It's hard to imagine a beast more American than the American bison. Consider our past 300 years together:
- 1700s: Millions of these one-ton ungulates roam North America; their annual migrations dictate the lives of many Plains Indian tribes.
- 1800s: Expansion by white settlers causes bison habitat destruction; and commercial trading leads to over-hunting of the animal
- 1820s: Bison are driven to extinction east of the Mississippi
- 1832: Celebrated western artist George Catlin predicts continent-wide extinction of American bison
- 1889: A North American survey counts 1,091 bison
- 1915: Four bison preserves established
- 1960s: Commercial bison ranching begins
- 1995: Over 300,000 bison live in ranches and ranges throughout North America
- 2011: 60,000 bison processed for American consumption
Long before horses and Winchesters, bison shared an ancient and intertwined history with North America's human inhabitants. Last June, Time Team America learned just how deep those roots run when we visited Badger Hole bison kill site in Northwest Oklahoma. The bones we investigated were not only much bigger than those of modern bison, they were 10,000 years older.
The bones belonged to bison antiquus - the ancient bison. They were 30 percent larger and carried a pair of horns that measured 3 feet from tip to tip.
Much like their descendants, these bison thrived in North America. For over 10,000 years they were the most common large herbivore in the western hemisphere.
Despite their daunting size, bison antiquus were still hunted by humans. By studying bone beds like Badger Hole we know that Paleoindians developed sophisticated strategies to herd, trap, kill and slaughter these animals. Spearheads and projectile points found amongst the bones of bison antiquus suggest that Folsom people were heavily dependent on the bison antiquus for their survival.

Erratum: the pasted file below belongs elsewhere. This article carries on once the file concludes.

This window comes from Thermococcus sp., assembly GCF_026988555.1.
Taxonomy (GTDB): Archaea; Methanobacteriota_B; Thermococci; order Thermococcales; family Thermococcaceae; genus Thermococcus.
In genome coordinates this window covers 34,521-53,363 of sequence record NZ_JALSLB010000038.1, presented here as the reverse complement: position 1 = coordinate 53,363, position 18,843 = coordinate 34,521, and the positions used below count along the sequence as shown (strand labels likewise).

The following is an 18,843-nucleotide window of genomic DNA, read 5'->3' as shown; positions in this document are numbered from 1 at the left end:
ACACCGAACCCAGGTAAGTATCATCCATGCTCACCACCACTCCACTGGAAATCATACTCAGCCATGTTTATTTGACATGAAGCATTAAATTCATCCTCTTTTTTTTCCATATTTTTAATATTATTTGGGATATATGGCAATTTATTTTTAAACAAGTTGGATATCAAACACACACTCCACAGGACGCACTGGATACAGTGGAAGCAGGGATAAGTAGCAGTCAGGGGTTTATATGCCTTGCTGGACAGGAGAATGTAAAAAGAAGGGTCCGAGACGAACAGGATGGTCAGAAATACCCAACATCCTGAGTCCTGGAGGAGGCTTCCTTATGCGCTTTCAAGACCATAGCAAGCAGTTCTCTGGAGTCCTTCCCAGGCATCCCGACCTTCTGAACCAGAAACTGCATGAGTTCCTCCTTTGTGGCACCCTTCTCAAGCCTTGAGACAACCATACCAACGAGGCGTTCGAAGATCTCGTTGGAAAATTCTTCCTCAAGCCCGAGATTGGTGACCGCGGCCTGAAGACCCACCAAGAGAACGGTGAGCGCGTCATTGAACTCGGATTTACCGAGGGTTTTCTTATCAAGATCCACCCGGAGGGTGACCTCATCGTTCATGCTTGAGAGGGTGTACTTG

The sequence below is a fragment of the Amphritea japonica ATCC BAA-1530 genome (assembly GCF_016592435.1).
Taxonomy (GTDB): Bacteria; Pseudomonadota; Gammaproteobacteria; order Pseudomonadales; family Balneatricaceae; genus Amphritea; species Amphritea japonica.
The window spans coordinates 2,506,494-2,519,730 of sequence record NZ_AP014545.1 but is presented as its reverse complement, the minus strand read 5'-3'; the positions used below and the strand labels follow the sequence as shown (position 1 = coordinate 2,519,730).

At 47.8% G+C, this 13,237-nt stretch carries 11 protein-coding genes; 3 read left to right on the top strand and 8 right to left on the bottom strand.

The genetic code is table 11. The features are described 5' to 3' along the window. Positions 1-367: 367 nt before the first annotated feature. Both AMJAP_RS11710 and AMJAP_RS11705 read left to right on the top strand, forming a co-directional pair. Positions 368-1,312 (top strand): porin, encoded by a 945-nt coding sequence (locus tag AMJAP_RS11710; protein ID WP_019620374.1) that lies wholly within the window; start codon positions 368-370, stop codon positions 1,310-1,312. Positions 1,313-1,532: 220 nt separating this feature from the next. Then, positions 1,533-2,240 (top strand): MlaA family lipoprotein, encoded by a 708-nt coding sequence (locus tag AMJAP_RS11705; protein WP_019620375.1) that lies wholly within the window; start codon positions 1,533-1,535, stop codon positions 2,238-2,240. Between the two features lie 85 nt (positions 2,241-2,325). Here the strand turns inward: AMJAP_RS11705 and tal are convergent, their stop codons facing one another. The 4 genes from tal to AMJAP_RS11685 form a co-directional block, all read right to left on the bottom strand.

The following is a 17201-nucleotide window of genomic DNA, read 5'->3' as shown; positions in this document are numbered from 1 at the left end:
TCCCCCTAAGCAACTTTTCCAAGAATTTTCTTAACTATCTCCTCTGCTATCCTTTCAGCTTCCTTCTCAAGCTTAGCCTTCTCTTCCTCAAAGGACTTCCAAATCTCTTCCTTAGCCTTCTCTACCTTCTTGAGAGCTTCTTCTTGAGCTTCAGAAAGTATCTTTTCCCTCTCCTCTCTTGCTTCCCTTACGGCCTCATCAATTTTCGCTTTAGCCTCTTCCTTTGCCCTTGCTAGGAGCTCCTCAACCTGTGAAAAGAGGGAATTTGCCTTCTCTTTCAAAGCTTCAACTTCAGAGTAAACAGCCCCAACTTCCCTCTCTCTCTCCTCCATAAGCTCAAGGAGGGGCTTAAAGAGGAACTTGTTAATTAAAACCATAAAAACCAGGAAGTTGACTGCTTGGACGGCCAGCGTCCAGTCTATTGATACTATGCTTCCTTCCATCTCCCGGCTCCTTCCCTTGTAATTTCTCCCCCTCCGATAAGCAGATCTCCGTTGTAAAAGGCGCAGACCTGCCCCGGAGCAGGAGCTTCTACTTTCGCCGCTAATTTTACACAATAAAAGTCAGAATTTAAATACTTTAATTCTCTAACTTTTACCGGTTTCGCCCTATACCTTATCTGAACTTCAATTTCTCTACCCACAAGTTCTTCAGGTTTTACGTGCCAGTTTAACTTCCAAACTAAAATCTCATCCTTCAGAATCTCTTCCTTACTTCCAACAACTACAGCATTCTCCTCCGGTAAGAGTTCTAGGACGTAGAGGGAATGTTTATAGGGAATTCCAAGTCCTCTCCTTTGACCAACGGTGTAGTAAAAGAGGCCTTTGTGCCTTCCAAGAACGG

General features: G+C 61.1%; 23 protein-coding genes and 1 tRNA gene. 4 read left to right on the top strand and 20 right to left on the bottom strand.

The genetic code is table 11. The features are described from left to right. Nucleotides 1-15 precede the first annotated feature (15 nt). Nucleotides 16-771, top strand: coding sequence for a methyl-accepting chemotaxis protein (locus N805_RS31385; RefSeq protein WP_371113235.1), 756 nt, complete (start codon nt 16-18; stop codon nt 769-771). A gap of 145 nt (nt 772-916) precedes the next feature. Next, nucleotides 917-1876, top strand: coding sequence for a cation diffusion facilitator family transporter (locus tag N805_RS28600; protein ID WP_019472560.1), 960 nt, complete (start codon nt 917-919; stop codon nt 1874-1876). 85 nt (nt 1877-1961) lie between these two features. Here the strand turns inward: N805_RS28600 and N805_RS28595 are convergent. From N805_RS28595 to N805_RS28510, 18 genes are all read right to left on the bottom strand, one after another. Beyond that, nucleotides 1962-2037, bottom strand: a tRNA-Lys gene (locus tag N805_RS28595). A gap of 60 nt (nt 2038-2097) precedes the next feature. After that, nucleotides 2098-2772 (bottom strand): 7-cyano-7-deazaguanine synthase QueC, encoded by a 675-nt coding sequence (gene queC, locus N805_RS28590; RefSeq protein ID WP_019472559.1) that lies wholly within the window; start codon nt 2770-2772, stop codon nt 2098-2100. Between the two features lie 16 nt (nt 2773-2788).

Were it not for these bison kill sites archaeologists would know far less about the Folsom people who left little evidence of their existence beyond their hunting technology. Thus, discovering bison history reveals human history.
Even the earliest known art object ever found in North America was painted on the skull of a bison (read about the Cooper Skull).
If we reach further back, before the earliest known human forays into North America, we encounter what might be the king of the mega-bison. Meet bison latifrons.
This titan was twice the size of the modern bison, standing eight feet at the shoulder, weighing more than a car, and stretching a six-foot horn-span. Herds are thought to have traversed the Bering Land Bridge from Asia to Alaska, where they populated all of North America.
As the climate changed, so did the predators, and the bison evolved in order to survive. Whereas bison latifrons fended off saber-toothed cats with their mass and their weapon-like horns, bison antiquus found flight rather than fight a better strategy against packs of gray wolves. Over time the bison's body became more compact to run faster, and their horns became less necessary for battle - so they shrunk accordingly.
From stone projectile points found in bison bone beds, to the oldest known cave paintings discovered in Spain, the connection between bison and human histories is ancient. As early as 20,000 years ago, the first modern humans in Europe were painting images of bison on the walls of their caves.